Swaziland has just been named as the most unequal country in the world, in a report from the globally-renowned charity Oxfam.
The analysis was published to coincide with the World Economic Forum (WEF) on Africa in Cape Town, South Africa, attended by King Mswati III who rules Swaziland as sub-Saharan Africa’s last absolute monarch.
The report called Starting With People, a human economy approach to inclusive growth in Africa detailed the differences in countries between the top most earners and those at the bottom.
The report stated that getting an accurate picture of inequality in developing countries where data collection is poor is extremely difficult as big earners do not fully report their earnings.
It reported that the Brookings Institute recalculated the Gini coefficient, which is a way that inequalities in wealth is measured, to take into account some of this previously-missing wealth. The new calculation put Swaziland as the most unequal country in the world.
The government, which is handpicked by King Mswati, had failed, the Oxfam report stated. It said it ‘failed to put measures in place to tackle inequality, with poor scores for social spending and progressive taxation, and a poor record on labour rights.’
The extent of poverty in Swaziland has been reported extensively outside of the kingdom. In its annual report on human rights in the kingdom, published in March 2017, Amnesty International said two thirds of the people in Swaziland continued to live below the poverty line and that around half the population said they often went without food and water, and over a third said that medical care was inadequate.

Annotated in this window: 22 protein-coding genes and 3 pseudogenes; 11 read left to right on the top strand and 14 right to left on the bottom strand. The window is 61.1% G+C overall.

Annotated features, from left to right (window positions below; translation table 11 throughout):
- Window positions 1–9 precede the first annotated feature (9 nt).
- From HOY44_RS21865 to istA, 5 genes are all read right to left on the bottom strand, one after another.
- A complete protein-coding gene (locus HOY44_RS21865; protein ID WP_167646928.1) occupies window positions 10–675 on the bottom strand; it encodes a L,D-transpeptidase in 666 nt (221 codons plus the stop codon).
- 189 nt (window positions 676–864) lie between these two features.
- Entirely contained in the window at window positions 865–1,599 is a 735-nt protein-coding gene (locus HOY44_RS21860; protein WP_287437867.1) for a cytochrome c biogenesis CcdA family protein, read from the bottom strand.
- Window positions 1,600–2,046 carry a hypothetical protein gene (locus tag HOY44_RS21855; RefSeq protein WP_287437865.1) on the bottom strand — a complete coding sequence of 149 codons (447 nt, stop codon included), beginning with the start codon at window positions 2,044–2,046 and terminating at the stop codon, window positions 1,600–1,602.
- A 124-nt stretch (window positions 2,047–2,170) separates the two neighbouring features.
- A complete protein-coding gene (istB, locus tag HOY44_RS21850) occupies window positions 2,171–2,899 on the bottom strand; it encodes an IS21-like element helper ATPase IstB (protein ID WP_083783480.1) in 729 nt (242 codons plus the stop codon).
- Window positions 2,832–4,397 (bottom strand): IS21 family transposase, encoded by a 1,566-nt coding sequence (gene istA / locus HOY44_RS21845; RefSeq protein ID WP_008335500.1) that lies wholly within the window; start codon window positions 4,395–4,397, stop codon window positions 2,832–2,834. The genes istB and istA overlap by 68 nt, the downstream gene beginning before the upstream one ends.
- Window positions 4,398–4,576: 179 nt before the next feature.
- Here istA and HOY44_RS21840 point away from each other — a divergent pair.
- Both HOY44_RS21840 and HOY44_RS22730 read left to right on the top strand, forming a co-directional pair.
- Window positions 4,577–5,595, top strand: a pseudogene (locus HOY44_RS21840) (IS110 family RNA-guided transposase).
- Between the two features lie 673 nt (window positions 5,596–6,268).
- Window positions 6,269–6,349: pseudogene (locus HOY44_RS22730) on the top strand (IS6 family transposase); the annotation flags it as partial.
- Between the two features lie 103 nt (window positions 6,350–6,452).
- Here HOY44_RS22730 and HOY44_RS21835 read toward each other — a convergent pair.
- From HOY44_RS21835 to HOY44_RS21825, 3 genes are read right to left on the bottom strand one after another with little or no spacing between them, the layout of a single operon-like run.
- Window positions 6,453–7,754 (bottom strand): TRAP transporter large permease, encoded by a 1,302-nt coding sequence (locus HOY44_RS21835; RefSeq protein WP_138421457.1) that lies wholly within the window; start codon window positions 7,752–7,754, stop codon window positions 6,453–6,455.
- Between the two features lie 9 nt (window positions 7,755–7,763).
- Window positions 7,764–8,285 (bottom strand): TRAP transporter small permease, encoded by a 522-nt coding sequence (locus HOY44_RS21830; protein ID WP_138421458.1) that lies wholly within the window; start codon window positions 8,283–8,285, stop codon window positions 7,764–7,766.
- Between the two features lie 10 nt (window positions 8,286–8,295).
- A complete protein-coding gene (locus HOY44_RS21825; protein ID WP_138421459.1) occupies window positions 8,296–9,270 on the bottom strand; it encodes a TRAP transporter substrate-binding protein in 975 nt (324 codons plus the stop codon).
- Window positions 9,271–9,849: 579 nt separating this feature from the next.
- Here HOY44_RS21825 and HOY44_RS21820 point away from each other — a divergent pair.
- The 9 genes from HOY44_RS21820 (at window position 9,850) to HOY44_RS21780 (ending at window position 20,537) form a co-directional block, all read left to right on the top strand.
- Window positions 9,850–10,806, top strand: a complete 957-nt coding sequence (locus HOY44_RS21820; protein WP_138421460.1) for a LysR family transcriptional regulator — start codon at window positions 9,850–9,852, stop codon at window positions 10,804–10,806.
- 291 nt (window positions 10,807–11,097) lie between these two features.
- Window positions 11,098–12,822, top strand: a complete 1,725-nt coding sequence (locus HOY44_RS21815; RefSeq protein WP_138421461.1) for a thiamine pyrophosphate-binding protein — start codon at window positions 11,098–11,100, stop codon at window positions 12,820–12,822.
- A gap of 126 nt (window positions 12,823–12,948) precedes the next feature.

In Swaziland, nearly seven in 10 of the kingdom’s 1.3 million people have incomes of less than $US2 a day. Meanwhile, King Mswati III lives a lavish lifestyle, with at least 13 palaces, fleets of top-of-the-range Mercedes Benz and BMW cars and at least one Rolls Royce. He has a private jet airplane and is soon to get a second.
Amnesty reported that Swaziland’s human rights record was examined under the UN Universal Periodic Review process and a number of concerns were raised.
‘They included the need to address barriers in access to primary education; the reintegration of girls into the education system after giving birth; non-discriminatory access to health and education services irrespective of perceived or actual sexual orientation or gender identity; and the need for measures to be taken to combat and eradicate forced labour.’
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